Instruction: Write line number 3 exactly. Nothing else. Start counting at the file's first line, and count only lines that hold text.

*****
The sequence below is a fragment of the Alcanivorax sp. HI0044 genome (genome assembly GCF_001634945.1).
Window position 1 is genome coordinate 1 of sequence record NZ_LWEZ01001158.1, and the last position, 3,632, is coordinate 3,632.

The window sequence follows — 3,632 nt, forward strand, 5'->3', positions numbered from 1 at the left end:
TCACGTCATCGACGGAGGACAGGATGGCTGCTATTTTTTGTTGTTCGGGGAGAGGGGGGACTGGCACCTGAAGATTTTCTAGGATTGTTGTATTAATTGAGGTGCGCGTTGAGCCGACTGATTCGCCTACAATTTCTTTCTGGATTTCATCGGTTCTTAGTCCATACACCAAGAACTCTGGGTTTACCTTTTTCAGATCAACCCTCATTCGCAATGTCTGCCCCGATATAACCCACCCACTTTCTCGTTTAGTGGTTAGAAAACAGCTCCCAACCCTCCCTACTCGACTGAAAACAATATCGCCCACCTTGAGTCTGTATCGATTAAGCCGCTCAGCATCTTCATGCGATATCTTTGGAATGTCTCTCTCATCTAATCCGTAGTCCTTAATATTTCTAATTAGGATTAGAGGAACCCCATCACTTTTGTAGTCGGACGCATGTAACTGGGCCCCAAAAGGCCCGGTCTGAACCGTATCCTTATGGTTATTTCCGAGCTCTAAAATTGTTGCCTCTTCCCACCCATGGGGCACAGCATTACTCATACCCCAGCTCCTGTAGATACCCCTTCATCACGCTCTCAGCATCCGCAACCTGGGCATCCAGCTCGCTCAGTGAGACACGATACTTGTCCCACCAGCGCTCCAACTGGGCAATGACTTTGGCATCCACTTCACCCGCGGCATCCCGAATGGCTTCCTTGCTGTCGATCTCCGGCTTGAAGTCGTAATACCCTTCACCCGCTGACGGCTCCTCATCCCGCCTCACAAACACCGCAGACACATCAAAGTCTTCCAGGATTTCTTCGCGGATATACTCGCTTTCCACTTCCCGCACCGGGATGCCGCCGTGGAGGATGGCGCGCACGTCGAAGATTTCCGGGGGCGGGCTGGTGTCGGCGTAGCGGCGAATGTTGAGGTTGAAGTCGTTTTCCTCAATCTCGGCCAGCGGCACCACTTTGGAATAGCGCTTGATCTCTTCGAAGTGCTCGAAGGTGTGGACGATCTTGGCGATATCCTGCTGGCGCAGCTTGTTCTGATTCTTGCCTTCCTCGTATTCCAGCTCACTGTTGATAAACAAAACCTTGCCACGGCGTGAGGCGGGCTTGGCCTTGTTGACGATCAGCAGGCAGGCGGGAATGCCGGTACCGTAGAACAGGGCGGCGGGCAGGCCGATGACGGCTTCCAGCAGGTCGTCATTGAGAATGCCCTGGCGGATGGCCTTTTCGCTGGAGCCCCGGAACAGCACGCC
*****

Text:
The window sequence follows — 3,632 nt, forward strand, 5'->3', positions numbered from 1 at the left end: